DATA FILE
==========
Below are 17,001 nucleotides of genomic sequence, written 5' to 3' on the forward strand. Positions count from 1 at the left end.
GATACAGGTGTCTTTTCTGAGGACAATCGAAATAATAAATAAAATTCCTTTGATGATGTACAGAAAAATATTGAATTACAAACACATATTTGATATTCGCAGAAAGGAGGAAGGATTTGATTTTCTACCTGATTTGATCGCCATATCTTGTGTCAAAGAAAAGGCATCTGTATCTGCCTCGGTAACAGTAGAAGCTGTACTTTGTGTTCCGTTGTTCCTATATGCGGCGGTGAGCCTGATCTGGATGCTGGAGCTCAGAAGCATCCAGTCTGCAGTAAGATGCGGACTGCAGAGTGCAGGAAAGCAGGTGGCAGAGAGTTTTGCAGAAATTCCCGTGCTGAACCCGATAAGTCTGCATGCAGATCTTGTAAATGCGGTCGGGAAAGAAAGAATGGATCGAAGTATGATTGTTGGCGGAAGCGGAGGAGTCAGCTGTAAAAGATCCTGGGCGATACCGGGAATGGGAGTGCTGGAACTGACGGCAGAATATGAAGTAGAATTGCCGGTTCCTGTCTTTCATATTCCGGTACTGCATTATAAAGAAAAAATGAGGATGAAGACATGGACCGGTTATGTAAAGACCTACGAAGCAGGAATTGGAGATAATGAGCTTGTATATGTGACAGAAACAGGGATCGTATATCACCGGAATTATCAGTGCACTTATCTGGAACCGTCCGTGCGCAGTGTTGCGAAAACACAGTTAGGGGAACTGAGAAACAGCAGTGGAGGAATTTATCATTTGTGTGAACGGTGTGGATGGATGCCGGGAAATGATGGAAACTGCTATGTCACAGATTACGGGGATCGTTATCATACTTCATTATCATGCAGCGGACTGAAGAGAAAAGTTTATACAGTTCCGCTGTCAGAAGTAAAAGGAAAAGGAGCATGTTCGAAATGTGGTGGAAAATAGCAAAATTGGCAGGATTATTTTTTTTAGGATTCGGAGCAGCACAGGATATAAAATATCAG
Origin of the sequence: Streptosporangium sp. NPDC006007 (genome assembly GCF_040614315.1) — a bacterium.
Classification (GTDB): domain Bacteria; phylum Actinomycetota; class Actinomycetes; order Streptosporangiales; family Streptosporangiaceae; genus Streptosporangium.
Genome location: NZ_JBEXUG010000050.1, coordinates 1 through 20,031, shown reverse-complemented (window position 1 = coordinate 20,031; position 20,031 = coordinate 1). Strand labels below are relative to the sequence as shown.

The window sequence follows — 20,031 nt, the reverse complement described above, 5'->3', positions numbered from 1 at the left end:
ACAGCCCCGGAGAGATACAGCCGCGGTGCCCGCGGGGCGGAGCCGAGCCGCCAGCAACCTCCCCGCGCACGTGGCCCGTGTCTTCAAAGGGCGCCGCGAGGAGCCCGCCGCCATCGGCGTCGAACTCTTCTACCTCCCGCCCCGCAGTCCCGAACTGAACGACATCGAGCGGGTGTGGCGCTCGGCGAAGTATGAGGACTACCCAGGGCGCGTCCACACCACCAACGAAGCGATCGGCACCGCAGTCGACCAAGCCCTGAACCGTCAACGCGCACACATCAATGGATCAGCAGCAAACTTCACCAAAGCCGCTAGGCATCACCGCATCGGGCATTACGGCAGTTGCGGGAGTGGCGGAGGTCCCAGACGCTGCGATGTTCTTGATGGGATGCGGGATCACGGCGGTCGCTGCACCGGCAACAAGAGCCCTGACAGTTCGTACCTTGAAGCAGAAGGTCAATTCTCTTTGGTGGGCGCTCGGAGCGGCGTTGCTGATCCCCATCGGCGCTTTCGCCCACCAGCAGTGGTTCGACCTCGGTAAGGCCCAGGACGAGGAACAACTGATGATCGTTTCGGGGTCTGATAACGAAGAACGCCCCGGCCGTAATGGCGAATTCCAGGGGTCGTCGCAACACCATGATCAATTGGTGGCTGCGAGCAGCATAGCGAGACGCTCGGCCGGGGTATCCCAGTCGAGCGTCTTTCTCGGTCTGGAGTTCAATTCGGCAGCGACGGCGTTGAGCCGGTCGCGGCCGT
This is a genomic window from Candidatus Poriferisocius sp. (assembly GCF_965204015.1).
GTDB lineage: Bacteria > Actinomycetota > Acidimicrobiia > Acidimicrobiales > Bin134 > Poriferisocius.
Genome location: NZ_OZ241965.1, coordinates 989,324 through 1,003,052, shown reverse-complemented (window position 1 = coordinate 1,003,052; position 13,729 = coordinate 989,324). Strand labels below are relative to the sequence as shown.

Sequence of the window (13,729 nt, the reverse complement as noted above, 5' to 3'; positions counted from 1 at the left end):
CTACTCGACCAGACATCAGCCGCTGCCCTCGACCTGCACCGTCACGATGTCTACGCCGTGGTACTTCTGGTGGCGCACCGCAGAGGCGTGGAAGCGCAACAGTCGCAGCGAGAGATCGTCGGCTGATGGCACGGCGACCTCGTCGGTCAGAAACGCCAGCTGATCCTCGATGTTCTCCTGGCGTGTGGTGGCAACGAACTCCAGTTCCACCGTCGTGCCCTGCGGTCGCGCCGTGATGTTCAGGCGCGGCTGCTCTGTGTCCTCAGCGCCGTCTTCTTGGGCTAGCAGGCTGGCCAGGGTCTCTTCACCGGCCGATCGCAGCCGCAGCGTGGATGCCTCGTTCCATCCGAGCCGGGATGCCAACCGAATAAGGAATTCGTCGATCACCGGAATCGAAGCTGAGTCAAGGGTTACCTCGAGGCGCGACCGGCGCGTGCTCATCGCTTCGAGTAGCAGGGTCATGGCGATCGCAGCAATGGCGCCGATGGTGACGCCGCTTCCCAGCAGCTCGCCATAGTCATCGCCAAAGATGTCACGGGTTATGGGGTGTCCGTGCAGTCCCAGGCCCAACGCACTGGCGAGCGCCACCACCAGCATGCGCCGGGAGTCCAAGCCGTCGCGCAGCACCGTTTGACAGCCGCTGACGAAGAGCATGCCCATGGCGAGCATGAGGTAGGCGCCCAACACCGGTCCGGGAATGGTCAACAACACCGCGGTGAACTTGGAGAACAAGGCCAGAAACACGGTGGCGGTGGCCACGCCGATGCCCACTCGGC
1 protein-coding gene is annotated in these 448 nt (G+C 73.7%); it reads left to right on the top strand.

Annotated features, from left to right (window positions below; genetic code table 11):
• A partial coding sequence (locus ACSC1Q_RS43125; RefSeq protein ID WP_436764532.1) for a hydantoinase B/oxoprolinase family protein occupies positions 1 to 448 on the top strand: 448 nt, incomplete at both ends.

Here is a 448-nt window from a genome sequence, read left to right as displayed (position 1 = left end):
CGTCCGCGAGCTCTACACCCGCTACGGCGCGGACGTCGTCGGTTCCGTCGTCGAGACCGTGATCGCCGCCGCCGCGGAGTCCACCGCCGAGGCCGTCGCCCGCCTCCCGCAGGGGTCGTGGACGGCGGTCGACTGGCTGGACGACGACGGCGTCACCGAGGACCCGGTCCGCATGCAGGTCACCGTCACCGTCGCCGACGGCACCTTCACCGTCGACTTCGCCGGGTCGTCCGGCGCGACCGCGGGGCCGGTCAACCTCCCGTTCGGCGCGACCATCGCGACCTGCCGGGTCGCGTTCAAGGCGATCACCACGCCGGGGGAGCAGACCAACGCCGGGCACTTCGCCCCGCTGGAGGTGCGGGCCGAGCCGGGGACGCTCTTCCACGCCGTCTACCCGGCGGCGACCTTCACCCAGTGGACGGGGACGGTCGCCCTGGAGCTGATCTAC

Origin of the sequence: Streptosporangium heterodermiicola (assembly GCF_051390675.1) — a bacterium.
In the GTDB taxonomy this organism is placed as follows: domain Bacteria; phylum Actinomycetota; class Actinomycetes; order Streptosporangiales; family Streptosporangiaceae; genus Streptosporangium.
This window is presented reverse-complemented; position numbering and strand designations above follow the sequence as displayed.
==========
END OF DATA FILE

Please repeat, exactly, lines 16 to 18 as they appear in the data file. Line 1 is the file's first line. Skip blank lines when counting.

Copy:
Here is a 448-nt window from a genome sequence, read left to right as displayed (position 1 = left end):
CGTCCGCGAGCTCTACACCCGCTACGGCGCGGACGTCGTCGGTTCCGTCGTCGAGACCGTGATCGCCGCCGCCGCGGAGTCCACCGCCGAGGCCGTCGCCCGCCTCCCGCAGGGGTCGTGGACGGCGGTCGACTGGCTGGACGACGACGGCGTCACCGAGGACCCGGTCCGCATGCAGGTCACCGTCACCGTCGCCGACGGCACCTTCACCGTCGACTTCGCCGGGTCGTCCGGCGCGACCGCGGGGCCGGTCAACCTCCCGTTCGGCGCGACCATCGCGACCTGCCGGGTCGCGTTCAAGGCGATCACCACGCCGGGGGAGCAGACCAACGCCGGGCACTTCGCCCCGCTGGAGGTGCGGGCCGAGCCGGGGACGCTCTTCCACGCCGTCTACCCGGCGGCGACCTTCACCCAGTGGACGGGGACGGTCGCCCTGGAGCTGATCTAC

Origin of the sequence: Streptosporangium heterodermiicola (assembly GCF_051390675.1) — a bacterium.